Abstract figure 1,2,3 [from 'Procession']

William KENTRIDGE: artist

Not On Display

About the work

The Procession series which these figures form part of were the first group of sculptural works made by Kentridge, who to that point had mostly made prints, drawings, and animated films, although his body of work also includesas well as stage design and performance art. Living and working in South Africa has profoundly influenced Kentridge’s art, all of which at some level can be read as a commentary on the legacy of colonialism and the apartheid system. His overarching interest however is investigating what it is to be human – good, bad, victim, perpetrator …

Kentridge’s conceptual understanding of movement comes from the time he spent training to be an actor and the improvisational approach he learnt informs his drawing practice. The shapes in Procession are the result of another kind of improvisation – the tearing up of sheets of black paper. This process created random shapes, but it is the artist’s intent that you see beyond the apparently accidental forms to recognise their inherent humanity. This stream of figures, weighed down by various burdens, referred directly to recent events in South Africa, but it also evokes global issues around displacement and migration.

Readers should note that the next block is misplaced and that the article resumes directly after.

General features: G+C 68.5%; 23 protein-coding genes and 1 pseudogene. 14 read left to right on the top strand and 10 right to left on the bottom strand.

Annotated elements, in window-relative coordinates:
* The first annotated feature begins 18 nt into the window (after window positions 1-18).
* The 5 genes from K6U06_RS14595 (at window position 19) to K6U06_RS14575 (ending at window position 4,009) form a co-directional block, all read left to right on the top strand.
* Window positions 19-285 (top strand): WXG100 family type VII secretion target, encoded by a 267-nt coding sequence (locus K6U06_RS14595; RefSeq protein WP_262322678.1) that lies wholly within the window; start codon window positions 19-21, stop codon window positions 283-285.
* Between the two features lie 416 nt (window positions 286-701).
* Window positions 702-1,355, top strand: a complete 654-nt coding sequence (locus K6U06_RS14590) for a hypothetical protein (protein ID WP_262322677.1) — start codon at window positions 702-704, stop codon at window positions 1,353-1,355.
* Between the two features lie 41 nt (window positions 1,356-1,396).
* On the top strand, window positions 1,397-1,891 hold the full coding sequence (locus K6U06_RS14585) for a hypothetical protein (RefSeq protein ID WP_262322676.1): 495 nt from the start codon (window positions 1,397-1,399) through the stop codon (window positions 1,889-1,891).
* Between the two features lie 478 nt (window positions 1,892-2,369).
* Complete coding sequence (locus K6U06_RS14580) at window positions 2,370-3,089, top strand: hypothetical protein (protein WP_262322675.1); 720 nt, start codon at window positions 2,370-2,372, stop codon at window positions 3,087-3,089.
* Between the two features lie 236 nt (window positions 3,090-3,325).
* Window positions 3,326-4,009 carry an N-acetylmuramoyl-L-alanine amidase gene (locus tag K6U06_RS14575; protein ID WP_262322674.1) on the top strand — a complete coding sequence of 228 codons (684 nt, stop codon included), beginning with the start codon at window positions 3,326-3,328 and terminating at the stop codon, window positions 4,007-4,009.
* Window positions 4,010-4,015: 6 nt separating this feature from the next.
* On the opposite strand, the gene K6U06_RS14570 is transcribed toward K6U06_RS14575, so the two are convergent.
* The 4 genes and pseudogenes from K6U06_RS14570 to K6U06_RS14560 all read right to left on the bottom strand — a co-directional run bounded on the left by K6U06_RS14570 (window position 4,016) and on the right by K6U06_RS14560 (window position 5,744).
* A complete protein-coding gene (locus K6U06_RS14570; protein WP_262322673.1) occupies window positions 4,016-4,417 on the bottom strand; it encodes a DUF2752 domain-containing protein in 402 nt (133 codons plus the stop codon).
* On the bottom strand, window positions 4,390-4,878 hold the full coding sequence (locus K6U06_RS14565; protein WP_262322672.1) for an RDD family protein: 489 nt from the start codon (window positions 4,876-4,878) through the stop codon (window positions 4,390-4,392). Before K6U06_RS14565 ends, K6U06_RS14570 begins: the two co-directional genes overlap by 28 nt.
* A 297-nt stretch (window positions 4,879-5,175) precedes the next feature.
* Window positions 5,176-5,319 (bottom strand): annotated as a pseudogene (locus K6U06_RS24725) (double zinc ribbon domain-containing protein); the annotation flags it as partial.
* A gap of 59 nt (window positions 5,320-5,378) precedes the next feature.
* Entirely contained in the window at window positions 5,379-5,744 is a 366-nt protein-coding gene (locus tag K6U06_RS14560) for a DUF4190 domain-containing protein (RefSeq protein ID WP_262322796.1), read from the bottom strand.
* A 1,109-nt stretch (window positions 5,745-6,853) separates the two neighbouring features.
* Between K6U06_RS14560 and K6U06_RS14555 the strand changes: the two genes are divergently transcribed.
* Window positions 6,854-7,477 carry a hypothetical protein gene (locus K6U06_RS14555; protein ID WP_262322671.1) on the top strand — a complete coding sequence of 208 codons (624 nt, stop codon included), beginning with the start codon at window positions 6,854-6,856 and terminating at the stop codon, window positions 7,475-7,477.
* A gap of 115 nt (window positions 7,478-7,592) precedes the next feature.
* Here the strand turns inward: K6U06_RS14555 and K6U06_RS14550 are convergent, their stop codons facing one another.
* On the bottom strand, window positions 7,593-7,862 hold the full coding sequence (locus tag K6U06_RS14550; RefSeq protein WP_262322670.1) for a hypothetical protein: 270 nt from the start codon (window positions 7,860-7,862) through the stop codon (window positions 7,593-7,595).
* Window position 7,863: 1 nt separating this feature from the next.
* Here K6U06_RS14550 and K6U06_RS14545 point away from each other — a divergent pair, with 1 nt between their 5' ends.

Abstract figure 1,2,3 [from 'Procession']
Artist/Maker and role
William KENTRIDGE: artist
(1) 29.5 x 24 x 5.5 cm
(2) 24 x 24 x 4 cm
(3) 40 x 16.5 x 4 cm
Credit line
Purchased 2000
The State Art Collection, The Art Gallery of Western Australia
Accession number

This is one of the sculptures in our collection.